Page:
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Ceramic Binder

Binders harden ceramic powders as they dry. They enable the use of less plastic material mixes that can still adhere and be dry durable.

Details

A classic ceramic glaze (a water based slurry of feldspar, clay and silica powders) can can be applied to the surface of porous ceramic bisque (or even leather hard or dry ware) and it will dry durable enough to be able to handle the ware for further processing. Yet the glaze layer can to washed off in seconds under running water. This ability is a product solely of the binding and hardening properties of the minute clay particles in the recipes. However, in many applications (e.g. where the powder contains little plastic clay or high dry durability or surface adherence are needed), a binder must be employed. These are often organic.

Binders for both bodies and glazes are designed to harden and strengthen these as they dry. They enable excellent adherence to the surface on which they are applied. And ceramic powders containing binders can exhibit remarkable durability on drying. Binders are especially important in glazes, bonding them to even dense bisque surfaces. Binders in enamels can even bond them to metal. The mechanism of a binder can be as simple as a glue that hardens and adheres particles to each other (and any surface they touch). Other binders, especially inorganics, have more complex mechanisms. Body binders make it possible to form powders that would not otherwise be plastic enough to hold a shape (e.g. dust pressing is a common method for these). In fact, bodies having zero clay content (e.g. dental porcelain) can still be hardened using a binder. Glaze binders make it possible to use slurries with very low plastic clay content (either no clay or highly processed clay materials that have little binding power). Conversely, binders can be so effective that a high-shrinkage clay that would normally shrink, crack and fall off a bisque surface on drying can be made multi-layerable on that same surface by the addition of CMC gum.

Binders come at a cost. They can be very expensive. They slow down drying. They make slurries messy and difficult to process and handle. They often pose issues related to CO2 they generate as they decompose during firing. In some industries, like tile, they are avoided where possible, or carefully chosen and monitored (e.g. sodium silicate is used as a binder). Binders are needed to adhere glazes to highly dense, already-vitrified bone china ware. Binders used in enamelling are critical to the process of adhering a glaze to a metal surface. But ware must be fired quickly to avoid oxidation of unglazed parts of pieces. In some cases it is even necessary to fire ware in vacuum furnaces to maximize the ability of the melt to shed the bubbles. Non-organic binders are available (e.g. highly processed smectites, hectorites, bentonites), but thorough testing is needed optimize the percentage and adapt to the issues.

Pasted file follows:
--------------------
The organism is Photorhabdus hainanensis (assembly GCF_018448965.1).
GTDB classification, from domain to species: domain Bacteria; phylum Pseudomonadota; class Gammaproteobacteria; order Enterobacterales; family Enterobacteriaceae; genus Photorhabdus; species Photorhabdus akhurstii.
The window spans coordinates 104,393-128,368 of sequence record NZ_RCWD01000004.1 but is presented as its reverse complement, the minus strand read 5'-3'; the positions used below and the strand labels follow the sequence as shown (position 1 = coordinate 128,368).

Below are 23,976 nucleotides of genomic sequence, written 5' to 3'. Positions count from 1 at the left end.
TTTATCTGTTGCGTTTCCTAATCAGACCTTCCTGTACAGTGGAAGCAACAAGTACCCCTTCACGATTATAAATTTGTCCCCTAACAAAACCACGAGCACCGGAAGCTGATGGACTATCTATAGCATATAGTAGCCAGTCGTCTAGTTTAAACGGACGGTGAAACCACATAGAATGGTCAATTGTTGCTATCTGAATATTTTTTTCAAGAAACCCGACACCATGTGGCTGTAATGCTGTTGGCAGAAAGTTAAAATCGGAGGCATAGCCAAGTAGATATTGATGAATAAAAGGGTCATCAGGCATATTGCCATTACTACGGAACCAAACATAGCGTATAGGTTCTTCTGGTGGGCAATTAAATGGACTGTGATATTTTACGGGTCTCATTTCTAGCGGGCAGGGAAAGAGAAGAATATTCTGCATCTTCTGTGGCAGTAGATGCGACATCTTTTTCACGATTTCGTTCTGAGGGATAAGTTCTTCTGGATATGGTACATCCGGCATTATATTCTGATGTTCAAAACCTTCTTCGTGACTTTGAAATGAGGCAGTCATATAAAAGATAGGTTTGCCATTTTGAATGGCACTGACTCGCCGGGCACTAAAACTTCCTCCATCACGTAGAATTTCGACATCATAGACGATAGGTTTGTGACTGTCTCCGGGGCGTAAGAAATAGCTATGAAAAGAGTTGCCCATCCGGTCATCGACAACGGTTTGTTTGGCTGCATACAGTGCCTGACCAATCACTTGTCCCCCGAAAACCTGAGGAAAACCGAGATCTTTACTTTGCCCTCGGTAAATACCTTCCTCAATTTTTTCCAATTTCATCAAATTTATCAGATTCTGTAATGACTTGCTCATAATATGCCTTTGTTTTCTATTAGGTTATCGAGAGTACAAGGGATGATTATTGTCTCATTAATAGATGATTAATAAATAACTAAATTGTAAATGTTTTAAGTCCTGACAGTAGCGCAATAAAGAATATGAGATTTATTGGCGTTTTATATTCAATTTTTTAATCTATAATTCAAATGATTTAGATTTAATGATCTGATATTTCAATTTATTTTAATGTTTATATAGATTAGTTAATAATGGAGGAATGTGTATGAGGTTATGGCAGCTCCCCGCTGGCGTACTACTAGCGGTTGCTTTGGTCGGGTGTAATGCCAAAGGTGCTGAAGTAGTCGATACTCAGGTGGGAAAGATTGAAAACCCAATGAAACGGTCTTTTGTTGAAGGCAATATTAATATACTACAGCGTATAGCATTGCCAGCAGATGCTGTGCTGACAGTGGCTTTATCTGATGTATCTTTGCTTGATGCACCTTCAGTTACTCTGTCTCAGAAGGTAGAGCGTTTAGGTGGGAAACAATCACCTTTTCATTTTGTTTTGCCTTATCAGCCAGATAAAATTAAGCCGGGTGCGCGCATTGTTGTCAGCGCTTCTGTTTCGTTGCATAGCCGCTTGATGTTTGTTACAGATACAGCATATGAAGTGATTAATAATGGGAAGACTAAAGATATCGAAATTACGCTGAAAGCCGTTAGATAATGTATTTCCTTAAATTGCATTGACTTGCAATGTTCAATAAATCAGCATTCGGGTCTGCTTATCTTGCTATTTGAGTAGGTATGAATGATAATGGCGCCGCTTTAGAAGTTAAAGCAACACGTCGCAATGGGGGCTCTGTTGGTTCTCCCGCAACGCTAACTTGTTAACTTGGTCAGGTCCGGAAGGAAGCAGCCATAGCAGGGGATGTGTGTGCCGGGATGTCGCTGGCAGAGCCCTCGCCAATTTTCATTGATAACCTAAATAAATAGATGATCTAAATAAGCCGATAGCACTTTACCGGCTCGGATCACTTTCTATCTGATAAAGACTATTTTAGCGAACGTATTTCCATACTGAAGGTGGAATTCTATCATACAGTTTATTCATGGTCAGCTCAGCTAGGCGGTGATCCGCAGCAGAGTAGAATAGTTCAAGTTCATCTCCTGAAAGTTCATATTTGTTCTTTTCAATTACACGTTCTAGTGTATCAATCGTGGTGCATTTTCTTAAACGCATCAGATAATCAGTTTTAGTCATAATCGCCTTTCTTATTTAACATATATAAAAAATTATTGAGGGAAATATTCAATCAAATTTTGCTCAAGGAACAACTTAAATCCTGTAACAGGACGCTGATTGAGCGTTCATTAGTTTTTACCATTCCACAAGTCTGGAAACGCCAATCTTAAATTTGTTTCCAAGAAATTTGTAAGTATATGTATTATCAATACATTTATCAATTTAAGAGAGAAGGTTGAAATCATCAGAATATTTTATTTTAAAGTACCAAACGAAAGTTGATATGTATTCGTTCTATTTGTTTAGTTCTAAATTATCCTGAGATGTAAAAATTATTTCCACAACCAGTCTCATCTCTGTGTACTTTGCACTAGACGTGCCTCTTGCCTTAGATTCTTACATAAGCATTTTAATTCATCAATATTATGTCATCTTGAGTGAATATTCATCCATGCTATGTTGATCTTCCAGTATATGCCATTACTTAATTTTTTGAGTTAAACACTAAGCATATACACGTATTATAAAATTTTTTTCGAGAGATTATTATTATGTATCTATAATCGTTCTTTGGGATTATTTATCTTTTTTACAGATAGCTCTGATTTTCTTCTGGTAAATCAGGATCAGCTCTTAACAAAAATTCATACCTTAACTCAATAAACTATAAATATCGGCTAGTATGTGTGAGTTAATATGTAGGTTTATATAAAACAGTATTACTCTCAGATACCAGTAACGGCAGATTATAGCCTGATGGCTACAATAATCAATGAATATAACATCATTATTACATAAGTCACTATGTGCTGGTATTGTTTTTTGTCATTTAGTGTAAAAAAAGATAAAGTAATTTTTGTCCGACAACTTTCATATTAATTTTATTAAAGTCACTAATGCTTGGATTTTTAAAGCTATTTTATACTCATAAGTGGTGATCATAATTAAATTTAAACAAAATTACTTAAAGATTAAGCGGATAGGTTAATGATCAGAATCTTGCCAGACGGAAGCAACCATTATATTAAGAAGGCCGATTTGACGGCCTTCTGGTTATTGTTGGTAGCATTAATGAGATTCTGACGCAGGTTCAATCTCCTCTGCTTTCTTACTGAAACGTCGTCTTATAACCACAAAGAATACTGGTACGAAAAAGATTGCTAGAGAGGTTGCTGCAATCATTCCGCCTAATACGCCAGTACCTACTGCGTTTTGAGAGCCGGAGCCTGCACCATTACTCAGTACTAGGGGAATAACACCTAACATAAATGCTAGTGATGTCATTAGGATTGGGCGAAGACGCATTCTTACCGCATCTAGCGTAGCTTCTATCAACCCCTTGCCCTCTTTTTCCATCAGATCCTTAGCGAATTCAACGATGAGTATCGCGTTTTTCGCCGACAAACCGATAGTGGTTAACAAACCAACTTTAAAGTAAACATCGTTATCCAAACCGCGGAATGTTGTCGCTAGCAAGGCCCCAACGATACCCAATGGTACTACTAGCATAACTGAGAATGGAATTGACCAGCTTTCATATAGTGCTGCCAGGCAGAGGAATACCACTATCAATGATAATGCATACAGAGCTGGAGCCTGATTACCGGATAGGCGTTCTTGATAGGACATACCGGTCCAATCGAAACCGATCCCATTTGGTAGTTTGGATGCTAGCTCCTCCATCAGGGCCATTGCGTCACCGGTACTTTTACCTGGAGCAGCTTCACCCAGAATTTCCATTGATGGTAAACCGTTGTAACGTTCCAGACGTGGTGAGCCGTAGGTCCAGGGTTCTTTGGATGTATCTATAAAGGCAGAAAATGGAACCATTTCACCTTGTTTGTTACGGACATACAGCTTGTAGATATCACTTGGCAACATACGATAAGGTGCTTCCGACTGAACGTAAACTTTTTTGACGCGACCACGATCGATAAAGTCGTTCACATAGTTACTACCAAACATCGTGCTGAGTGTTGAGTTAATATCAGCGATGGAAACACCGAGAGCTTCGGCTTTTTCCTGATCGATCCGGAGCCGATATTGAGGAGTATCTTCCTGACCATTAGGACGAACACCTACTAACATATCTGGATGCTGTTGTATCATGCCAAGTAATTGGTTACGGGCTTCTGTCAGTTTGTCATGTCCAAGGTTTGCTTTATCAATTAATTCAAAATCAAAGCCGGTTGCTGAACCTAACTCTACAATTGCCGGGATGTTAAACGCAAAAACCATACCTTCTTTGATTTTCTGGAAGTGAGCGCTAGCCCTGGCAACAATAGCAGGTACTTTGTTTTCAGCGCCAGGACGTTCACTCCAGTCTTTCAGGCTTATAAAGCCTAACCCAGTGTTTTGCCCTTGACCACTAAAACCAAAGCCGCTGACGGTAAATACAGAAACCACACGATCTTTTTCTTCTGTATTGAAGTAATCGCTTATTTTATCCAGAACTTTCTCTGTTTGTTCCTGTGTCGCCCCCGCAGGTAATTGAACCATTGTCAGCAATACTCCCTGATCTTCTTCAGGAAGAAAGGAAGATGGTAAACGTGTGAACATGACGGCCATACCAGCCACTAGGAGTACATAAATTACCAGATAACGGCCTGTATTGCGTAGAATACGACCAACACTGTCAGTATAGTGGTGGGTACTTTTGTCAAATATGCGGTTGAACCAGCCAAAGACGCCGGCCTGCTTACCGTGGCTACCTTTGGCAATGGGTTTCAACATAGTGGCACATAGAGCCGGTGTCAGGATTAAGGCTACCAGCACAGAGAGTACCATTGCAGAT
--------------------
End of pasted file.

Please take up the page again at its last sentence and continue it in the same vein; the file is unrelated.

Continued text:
Orton cones are a good example of the use of a binder. Cones are made from ceramic materials, yet resist re-wetting when immersed in water. Once they do slake, the slurry is very sticky and very slow to dewater on a plaster bat. Another common example are prepared commercial hobby and pottery glazes. The binder dramatically slows drying, but they have very good brushing properties. It also enables them to adhere to even already-fired glazes or non-porous surfaces. And the dried surface is hard and difficult to remove, even with water.

The world of binders is typically outside the scope of what a typical potter needs to know. Potters are able to use blends of natural materials and minerals to make their bodies and glazes (using age old processes) and they adapt their methods to the idiosyncrasies these materials present. Industry, on the other hand, needs to optimize processes, so binders are much more applicable.

Related Information

Links

Articles Binders for Ceramic Bodies
An overview of the major types of organic and inorganic binders used in various different ceramic industries.
Glossary Green Strength
The green strength of clay bodies is an important property, it makes them resistant to breakage or damage during handling in production.

By Tony Hansen


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